One of the worst performing stocks in recent months is Tesla (NASDAQ: TSLA). While the electric car maker’s shares fell largely on the drama surrounding CEO Elon Musk’s purchase of Twitter, there are also concerns. a slowdown in demand for the company’s cars. Tesla made the announcement on Monday Q4 production and delivery figuresand the numbers aren’t likely to ease those sales concerns anytime soon.
As Tesla continues to expand its new factories in Germany and Texas, new records are expected to be announced every quarter, along with increased production in Fremont and Shanghai. At the start of 2022, some of the company’s biggest supporters hoped the name would deliver more than half a million vehicles in the final quarter of the year. These expectations have been gradually tempered by the COVID issues in China and slower-than-expected production ramps. Tesla posted new records for both production and delivery as seen below.
The first thing you’ll notice is that production significantly outpaced deliveries for the second quarter in a row. Management attributed this to a “steady shift toward a more even regional mix of auto production,” leading to more transit vehicles at the end of the period. Musk said in early 2019 that Tesla would soon correct the surge in deliveries that led to a glut of deliveries at the end of the quarter. Despite many opportunities to reorganize vehicle build times at manufacturing facilities, this has not yet happened over the past three years. As a result, the company produced 56,500 more vehicles than it delivered in the second half of 2022. This will only help alleviate concerns about sluggish demand.
It was the second straight quarter in which Tesla’s reported delivery number fell slightly short of estimates. In the chart below, you can see how street estimates mostly hung around 430,000 for most of the fourth quarter. In late December, Tesla investor relations posted a figure that was slightly below the company’s usual estimate of 418,000 vehicles. Although that number is slightly below where the street was just a few weeks ago, the actual number is down almost 13,000 units.
The delivery result is even more disappointing when you consider a few important elements. First, the company’s CFO guided for “just under 50% growth” for the full year in its 3Q earnings report, which in itself was a drop, and Tesla only posted slightly above 40% growth in 2022. The second is that there were numerous promotions during the fourth quarter to increase demand. In the US, Tesla pushed out a $3,750 credit at the end of the quarter, which eventually doubled and gave away 10,000 free supercharge miles. In China, many promotions were detailed during the quarter, and these came even after prices fell earlier in the quarter. Some other promotions have been enacted to help even countries with lower sales volume, but they seem to have been insufficient. Tesla has started 2023 in China by offering another set of incentives to offset the elimination of the country’s electric car subsidy.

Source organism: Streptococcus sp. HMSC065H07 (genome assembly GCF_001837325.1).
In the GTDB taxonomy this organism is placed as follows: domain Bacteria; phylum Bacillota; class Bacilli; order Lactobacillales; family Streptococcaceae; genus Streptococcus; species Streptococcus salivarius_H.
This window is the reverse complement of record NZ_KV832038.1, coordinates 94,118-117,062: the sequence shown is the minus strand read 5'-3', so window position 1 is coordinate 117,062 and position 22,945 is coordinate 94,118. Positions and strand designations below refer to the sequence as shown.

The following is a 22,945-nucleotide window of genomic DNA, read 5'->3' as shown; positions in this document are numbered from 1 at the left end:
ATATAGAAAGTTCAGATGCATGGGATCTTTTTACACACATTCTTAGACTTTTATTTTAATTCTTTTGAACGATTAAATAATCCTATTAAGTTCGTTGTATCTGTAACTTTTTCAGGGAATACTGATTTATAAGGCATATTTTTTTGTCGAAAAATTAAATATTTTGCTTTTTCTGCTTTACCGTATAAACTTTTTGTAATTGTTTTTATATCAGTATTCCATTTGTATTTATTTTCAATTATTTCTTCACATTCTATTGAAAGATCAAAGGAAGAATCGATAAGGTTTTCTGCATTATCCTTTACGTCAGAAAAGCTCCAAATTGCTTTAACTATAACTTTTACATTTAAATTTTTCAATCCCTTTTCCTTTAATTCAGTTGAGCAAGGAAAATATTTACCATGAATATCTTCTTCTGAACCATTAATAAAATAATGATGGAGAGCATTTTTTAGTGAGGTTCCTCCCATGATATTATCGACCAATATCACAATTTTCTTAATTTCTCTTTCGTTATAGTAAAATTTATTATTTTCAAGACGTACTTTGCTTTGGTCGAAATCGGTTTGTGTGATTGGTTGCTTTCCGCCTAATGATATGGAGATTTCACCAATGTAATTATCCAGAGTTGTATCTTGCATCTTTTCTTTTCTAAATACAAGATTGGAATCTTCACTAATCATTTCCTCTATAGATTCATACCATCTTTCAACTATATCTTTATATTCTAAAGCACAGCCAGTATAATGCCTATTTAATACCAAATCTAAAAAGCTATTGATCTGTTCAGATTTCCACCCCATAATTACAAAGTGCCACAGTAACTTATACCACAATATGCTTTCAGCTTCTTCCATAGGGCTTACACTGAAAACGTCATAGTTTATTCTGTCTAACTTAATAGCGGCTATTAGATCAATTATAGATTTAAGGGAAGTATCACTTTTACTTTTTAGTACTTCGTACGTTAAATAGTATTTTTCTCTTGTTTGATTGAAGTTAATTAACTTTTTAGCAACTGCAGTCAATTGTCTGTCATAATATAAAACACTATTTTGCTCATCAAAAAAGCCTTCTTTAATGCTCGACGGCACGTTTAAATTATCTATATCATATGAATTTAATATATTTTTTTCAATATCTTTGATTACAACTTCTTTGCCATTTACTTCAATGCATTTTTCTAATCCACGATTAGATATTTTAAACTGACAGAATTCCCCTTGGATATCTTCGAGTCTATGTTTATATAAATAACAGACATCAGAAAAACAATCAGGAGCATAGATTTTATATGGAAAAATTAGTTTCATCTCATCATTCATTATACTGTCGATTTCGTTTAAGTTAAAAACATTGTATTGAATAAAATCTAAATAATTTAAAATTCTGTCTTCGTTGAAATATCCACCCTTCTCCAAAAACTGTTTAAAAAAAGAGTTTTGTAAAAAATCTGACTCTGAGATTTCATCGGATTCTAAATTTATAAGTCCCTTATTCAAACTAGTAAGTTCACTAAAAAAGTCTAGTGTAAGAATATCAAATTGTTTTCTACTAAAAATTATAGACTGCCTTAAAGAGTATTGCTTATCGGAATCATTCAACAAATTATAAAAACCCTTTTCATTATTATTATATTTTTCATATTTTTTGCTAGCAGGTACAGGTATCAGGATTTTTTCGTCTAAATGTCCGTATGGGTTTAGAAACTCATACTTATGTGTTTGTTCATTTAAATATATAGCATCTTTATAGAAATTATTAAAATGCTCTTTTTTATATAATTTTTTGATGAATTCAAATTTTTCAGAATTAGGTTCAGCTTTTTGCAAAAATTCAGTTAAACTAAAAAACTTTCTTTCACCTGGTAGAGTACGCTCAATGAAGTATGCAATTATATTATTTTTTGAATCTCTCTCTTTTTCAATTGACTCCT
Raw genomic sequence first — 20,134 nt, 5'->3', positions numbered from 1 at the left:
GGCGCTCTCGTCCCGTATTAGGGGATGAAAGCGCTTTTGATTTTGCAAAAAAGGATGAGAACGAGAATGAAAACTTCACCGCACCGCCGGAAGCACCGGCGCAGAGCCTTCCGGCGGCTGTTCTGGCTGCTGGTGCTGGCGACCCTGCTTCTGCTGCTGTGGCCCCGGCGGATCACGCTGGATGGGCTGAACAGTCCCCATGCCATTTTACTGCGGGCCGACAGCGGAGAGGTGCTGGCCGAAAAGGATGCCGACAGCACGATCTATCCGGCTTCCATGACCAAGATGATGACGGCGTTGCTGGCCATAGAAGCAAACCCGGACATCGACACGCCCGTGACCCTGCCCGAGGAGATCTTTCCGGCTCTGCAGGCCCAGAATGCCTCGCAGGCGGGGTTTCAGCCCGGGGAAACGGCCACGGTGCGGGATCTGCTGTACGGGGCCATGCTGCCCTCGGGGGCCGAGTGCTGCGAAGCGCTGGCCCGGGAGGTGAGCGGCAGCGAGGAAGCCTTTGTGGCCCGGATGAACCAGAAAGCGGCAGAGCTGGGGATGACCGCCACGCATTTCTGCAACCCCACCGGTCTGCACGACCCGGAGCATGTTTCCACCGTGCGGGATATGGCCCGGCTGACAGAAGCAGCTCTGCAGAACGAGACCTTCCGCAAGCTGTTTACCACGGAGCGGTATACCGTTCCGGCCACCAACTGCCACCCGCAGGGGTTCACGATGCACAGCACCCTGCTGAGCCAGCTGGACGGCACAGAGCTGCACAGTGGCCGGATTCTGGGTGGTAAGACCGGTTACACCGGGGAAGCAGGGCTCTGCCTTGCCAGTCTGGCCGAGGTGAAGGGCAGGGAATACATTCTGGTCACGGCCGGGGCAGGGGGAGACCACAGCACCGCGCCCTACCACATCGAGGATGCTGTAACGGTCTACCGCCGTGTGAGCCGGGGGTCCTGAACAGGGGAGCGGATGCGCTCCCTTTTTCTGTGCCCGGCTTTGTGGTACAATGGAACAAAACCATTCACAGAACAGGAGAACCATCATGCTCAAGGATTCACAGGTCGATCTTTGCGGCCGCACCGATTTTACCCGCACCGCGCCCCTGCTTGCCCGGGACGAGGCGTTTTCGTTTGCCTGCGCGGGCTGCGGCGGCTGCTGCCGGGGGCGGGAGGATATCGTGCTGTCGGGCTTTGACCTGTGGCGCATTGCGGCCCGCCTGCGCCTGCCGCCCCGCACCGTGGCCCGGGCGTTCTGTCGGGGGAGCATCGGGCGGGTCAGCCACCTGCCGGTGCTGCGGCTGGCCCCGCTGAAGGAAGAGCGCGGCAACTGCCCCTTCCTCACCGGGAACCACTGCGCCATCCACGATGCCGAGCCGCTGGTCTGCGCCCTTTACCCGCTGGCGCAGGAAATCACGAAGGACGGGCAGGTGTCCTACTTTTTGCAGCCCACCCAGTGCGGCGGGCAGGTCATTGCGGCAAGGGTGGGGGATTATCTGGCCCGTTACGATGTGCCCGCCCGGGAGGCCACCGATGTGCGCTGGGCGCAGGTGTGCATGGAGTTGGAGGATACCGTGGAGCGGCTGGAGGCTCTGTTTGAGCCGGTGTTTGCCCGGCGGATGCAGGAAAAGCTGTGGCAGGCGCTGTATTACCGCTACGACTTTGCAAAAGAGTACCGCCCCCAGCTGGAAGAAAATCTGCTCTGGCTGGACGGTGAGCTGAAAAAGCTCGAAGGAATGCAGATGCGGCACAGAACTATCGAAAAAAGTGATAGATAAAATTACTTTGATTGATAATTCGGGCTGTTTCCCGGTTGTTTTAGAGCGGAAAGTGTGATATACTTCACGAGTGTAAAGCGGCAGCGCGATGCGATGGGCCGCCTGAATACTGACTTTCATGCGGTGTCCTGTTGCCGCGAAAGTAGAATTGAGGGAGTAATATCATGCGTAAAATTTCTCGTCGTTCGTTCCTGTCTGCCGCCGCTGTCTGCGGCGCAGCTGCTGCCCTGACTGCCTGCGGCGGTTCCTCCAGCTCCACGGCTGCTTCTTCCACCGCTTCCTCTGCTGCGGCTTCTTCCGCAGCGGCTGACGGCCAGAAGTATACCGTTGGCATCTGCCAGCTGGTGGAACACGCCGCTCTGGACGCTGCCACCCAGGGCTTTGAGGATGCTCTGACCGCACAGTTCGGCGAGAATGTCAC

When we get the fourth quarter results (including leases and loans) in about three weeks, I’ll be very interested to see Tesla’s vehicle revenue per vehicle, especially given all the discounts there. A lower sales mix of Model S and X vehicles will also provide a small headwind to this average price figure, as will an increase in the percentage of leased vehicles compared to Q3 2022. On the other hand, the company will likely recognize some of the delayed car. full self-driving income maintained for years, which should offset some of these consistent average returns to car losses.
Key numbers analysts will likely focus on gross margins for the 4th quarter. Tesla management has mentioned inflationary pressures in past conference calls, and discounts certainly won’t help. Continued production ramps at the Berlin and Austin factories should improve margins at these facilities, though more production from Europe, which halted sales of Chinese-made cars, and the closing of the Shanghai plant for a week or more in December could be small. to drag Going into Monday’s release, analysts were expecting $1.24 in non-GAAP EPS for Q4, compared to the $1.05 seen in Q3. As shown below, I’ll be watching to see how much the revenue estimate drops, given that it’s down more than a billion dollars since late October.
As for Tesla shares, the news was not welcome for those looking for a short-term rebound. Tesla finished last week around $123, which is $15 above its recent multi-year low after hitting more than $300 in late September. An upbeat report could have sent the stock back to its 50-day moving average, currently below $180 but down by the day, but near-term upside now appears limited. The average price target on the Street was $248 on Monday, down from $336 nearly eight months ago, but we could see more target cuts in the delivery release.
Finally, Tesla missed its second-quarter delivery estimates by a wide margin. Management will talk about regional builds, but it has been talking about ending the end of quarterly supply growth for years and still hasn’t done much about it. With production greatly outstripping supplies in the back half of 2022, bears will be talking about weak sales along with a slew of promotional activities. Now we’ll see analyst estimates and price targets cut, and unless the overall market starts the new year with a decent rally, I don’t expect stocks to rally massively ahead of earnings.